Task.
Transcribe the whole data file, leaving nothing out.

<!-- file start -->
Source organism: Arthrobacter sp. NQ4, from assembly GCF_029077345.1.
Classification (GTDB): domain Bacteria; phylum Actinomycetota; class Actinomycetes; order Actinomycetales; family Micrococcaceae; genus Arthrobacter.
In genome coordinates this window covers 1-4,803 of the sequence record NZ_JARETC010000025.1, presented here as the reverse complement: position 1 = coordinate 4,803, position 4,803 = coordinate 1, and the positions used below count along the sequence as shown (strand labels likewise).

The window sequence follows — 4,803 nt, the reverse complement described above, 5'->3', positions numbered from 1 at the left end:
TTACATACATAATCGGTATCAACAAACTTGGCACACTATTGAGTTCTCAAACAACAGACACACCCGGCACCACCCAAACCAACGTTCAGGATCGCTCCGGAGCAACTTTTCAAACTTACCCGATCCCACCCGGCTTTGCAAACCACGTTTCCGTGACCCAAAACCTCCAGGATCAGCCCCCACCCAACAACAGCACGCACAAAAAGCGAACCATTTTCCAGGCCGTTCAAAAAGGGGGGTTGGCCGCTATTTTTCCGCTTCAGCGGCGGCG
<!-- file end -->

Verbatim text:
Source organism: Arthrobacter sp. NQ4, from assembly GCF_029077345.1.
Classification (GTDB): domain Bacteria; phylum Actinomycetota; class Actinomycetes; order Actinomycetales; family Micrococcaceae; genus Arthrobacter.
In genome coordinates this window covers 1-4,803 of the sequence record NZ_JARETC010000025.1, presented here as the reverse complement: position 1 = coordinate 4,803, position 4,803 = coordinate 1, and the positions used below count along the sequence as shown (strand labels likewise).

The window sequence follows — 4,803 nt, the reverse complement described above, 5'->3', positions numbered from 1 at the left end:
TTACATACATAATCGGTATCAACAAACTTGGCACACTATTGAGTTCTCAAACAACAGACACACCCGGCACCACCCAAACCAACGTTCAGGATCGCTCCGGAGCAACTTTTCAAACTTACCCGATCCCACCCGGCTTTGCAAACCACGTTTCCGTGACCCAAAACCTCCAGGATCAGCCCCCACCCAACAACAGCACGCACAAAAAGCGAACCATTTTCCAGGCCGTTCAAAAAGGGGGGTTGGCCGCTATTTTTCCGCTTCAGCGGCGGCG